Online sales could soon come to Utah liquor stores
A pilot program at two liquor stores — with limits — depends on funding from the Utah Legislature.
The agency that regulates liquor sales in Utah is asking the legislature for nearly $3.2 million to launch a pilot program allowing state-run liquor stores to sell liquor online .
Under the Department of Liquor Control’s plan, two liquor stores would launch “click and collect” systems, to sell liquor products online. One of the stores would be the relocated store in West Valley City at 5432 W. High Market Drive, which is slated to open later this year – and is being built to accommodate the online program.
The online sales proposal was part of a bill passed by the Utah Legislature last year and signed by Governor Spencer Cox.
The law allows online ordering of beer at liquor stores, if the retailer only processes payment after the customer has entered the store and verifies that they are 21 or older and “the customer who has placed the order”.
The bill would also allow customers to place an order online at a licensed distillery, beer or winery, or at a state liquor store. Again, the customer would have to enter the business, prove they were 21 or older, and the person who placed the order.
Online liquor sales sparked interest in several states last year, in response to the COVID-19 pandemic and the closure of many bars and restaurants.
During her presentation to lawmakers last week, Tiffany Clason, the agency’s executive director, said online sales are expected to bring in an additional $2,028,432 in revenue in their first year, and up to $10 million. per year thereafter.
DABC is asking lawmakers for $3,184,000 for the pilot program. The agency is also requesting funds to upgrade its computer system, which would allow DABC to accept online payments and license applications. Both demands will be part of the legislature’s omnibus liquor bill.
At Tuesday’s DABC board meeting, only one bar contender was granted a liquor license: Garage Grill, at 12600 S. Mountain View Corridor in Herriman. The grill aims to open this week.
The board’s approval for Garage Grill has drawn objections from the owners of Trolley Wing Co., at Trolley Square in Salt Lake City. Trolley Wing closed its Trolley Square location, which seats 14 customers in a refurbished trolley, so owners could transfer the bar’s license to the company’s 340-seat restaurant in Taylorsville, which had been denied a license in December. The owners were hoping to have both facilities open and serve alcohol.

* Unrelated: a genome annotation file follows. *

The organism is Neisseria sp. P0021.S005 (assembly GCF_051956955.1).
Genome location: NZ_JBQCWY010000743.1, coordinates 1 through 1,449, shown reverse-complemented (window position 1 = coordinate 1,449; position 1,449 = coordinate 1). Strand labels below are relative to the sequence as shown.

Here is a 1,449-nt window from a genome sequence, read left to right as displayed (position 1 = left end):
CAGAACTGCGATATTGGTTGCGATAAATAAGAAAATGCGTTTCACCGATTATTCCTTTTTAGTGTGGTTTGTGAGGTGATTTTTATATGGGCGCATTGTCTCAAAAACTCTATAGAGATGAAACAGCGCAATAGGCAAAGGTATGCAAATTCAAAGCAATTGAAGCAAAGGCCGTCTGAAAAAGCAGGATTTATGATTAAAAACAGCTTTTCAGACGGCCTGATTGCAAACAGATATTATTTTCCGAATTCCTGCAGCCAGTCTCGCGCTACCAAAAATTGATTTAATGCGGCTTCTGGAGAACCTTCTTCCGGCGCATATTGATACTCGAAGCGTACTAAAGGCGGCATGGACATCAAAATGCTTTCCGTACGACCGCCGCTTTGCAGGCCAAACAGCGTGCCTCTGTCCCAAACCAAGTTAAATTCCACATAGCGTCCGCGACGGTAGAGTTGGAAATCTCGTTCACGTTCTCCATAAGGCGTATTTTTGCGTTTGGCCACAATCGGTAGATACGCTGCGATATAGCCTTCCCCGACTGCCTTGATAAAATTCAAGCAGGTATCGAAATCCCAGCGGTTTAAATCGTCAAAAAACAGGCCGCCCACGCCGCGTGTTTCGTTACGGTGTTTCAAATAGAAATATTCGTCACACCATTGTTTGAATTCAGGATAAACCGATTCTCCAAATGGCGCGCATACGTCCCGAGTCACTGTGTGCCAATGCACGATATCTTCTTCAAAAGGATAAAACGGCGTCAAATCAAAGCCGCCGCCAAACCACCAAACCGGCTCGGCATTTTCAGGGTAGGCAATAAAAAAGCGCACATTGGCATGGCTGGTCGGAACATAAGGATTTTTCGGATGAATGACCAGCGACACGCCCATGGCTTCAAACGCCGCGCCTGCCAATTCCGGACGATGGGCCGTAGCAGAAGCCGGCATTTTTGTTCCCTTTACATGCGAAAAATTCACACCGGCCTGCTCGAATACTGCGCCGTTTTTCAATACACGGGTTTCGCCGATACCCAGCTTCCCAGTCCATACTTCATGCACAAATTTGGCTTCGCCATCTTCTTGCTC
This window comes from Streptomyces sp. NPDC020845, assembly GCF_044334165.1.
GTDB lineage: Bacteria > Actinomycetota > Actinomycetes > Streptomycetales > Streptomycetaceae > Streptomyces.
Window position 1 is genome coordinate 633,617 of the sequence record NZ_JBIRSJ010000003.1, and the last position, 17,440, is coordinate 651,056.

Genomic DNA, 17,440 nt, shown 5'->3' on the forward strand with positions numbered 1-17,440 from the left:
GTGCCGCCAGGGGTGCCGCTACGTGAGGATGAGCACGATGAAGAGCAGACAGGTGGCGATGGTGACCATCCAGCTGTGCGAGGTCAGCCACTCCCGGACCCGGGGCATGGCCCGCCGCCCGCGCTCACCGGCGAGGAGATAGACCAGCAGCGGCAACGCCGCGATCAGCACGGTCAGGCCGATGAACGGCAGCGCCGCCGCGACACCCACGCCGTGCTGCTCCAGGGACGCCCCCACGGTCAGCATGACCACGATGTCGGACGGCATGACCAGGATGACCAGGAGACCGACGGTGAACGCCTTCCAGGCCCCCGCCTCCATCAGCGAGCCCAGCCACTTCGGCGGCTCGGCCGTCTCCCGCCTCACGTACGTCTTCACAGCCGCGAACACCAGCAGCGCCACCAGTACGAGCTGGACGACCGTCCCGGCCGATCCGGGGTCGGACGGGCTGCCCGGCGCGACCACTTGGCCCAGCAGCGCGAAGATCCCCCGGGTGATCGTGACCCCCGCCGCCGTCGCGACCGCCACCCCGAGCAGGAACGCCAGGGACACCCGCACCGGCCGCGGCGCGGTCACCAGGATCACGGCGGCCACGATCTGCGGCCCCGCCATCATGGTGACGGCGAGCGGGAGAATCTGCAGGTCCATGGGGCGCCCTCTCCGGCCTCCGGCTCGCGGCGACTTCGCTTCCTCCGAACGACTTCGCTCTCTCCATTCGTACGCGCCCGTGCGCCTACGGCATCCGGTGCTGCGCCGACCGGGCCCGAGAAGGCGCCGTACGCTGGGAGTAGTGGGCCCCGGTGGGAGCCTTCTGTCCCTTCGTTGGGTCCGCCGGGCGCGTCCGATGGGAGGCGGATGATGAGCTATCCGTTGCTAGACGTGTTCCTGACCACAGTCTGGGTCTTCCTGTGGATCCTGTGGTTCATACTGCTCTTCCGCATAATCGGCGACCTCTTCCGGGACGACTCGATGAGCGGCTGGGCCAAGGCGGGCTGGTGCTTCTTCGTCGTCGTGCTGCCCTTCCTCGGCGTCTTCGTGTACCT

Thomas Jacobsen, Chairman of the Board, noted that “not only [Garage Grill] been waiting for months and months, they’ve been on the list, but they’re in what we would call an underserved area – where, unfortunately, you fall into an area that has other options, shall we say.
The board has limited licenses to grant, Jacobsen said. The distribution of licenses is based on a formula, devised by the legislature, to increase the number of drinking establishments only as the state’s population increases.
At the February meeting, the DABC Board will again only have one bar license to distribute. Commissioner Tara Thue said DABC will only have 51 full-service restaurant licenses for next year – and six of those were handed out on Tuesday. At this rate, she said, DABC will run out of licenses by the end of the summer.
“Next year is going to be an interesting year in the legislature,” commented Jacobsen.
In addition to the Garage Grill, these applicants received license approval from the DABC Board of Directors on Tuesday:
• Study permits: Summit Sips Wine School, Draper; Wine tastings with Denise, Salt Lake City.
• Full-service restaurants: Baek Ri Hyang Korean Restaurant, Salt Lake City; Bigshots Golf, St. George; Bistro by Butler, Salt Lake City; Maria’s Mexican Restaurant, Taylorsville; Mimi’s Cafe, Murray; Ramblin Roads Restaurant, Layton.
• Limited service restaurants: Dirty Bird Fried Chxx, Clearfield; The French spot, Cedar City; Ika Sushi & Japanese Restaurant, Midvale; Picnic, Salt Lake City; Riggatti, Saint-Georges.